All of those times I’d thought I was wrestling with my conscience, I had actually been wrestling with the restrictions and anxieties woven like a dark pattern through church tradition. That guilt was never mine to own because what I truly believe—what my soul and the divine glow in it whisper to me as truth—is that we were designed to love the liturgy of candlelight and cake. Whether you observe Christmas or Hanukkah or Kwanzaa or Festivus, it doesn’t really matter, does it? There is so much joy wrapped up in the practices of giving and inviting and feasting, grateful remembrance and togetherness, and it is a gift straight to the core of my too-serious heart that I have God’s personal permission to celebrate.

~~~

{I’ve always had trouble comprehending the word “grace” as it’s used by religion or defined by Webster, but something in me knows it’s integral to who I am and who I’m becoming. In this Grace as: series, I’m attempting to track it into the wild and record my peripheral glances of it, my brushes with the divine. Come along with me? You can follow along via TwitterRSS, or my piping hot new Facebook page… and as always, I love hearing your thoughts in the comment section!}

Previously:

Grace as: Glitter in the Floorboards

Grace as: Three-Week Smiles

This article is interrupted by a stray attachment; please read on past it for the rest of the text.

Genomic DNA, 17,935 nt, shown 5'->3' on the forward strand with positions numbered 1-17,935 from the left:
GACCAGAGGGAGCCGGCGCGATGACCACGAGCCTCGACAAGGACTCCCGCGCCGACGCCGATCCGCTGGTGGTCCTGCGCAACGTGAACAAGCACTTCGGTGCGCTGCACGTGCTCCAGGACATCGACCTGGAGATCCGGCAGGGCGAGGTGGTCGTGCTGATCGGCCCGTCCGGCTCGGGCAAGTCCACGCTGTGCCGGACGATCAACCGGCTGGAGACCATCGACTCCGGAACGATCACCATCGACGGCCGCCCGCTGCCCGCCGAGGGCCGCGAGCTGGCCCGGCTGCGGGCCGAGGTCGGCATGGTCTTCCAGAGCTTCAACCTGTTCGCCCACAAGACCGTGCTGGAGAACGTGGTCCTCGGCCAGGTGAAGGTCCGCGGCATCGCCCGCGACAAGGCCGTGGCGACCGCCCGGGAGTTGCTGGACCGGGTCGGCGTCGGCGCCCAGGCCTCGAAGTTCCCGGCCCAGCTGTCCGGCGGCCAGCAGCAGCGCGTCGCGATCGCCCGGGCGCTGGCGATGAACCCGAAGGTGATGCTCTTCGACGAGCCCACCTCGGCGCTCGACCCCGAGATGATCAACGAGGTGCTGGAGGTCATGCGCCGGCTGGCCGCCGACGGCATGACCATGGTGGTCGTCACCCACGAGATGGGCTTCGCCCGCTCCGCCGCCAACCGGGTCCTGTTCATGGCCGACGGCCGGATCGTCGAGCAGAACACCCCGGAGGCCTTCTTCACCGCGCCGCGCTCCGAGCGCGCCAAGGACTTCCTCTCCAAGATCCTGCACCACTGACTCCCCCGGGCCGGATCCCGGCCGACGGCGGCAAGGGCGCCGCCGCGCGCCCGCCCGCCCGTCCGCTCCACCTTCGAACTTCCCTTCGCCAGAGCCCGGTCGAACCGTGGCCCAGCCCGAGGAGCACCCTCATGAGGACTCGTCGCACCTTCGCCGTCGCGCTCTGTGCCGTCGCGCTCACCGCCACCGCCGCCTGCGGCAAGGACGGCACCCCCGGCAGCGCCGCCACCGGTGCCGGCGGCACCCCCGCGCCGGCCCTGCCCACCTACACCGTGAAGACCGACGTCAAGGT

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4 comments

  1. We are commanded to rejoice and rejoice I will do!
    Merry Christmas friend! Celebrate with great joy, great freedom and know that God delights in it!

  2. Tiffany, I can just see the smile on your face as you typed that. 🙂 Thanks so much, friend!

  3. I was smiling! 😀

    After a painful childhood, I found myself dreading Christmas–everything about it–from the gifts (or the lack thereof really) to the family drama and pain that Christmas (or any holiday for that matter) seemed to magnify. By God’s sweet grace, I married a man that LOVES Christmas and without even realizing it, has played a large role in my personal healing. I am no longer a self-guarded Scrooge and find that I love Christmas as much as I love Jesus and my sweet children. I love that we are not defined by the childhoods we survived and my children are not doomed to the same painful memories of Christmases past. Praise Him!

    I enjoyed your post as I related to the pull of materialism that can overshadow the season. I love Christmas and I am blessed to say that I take great joy in giving and recieving, toasting and ‘partying’. I love the lights, the glitter, the magic, the wine and most of all…the freedom to really celebrate.
    Blessed Christmas to you and Daniel, Natalie and Sophie.
    Keep writing and keep celebrating!

  4. Oh Tiffany…. I wish we could party together in person! That is such a beautiful story, a little gift in my inbox. Thank you for sharing.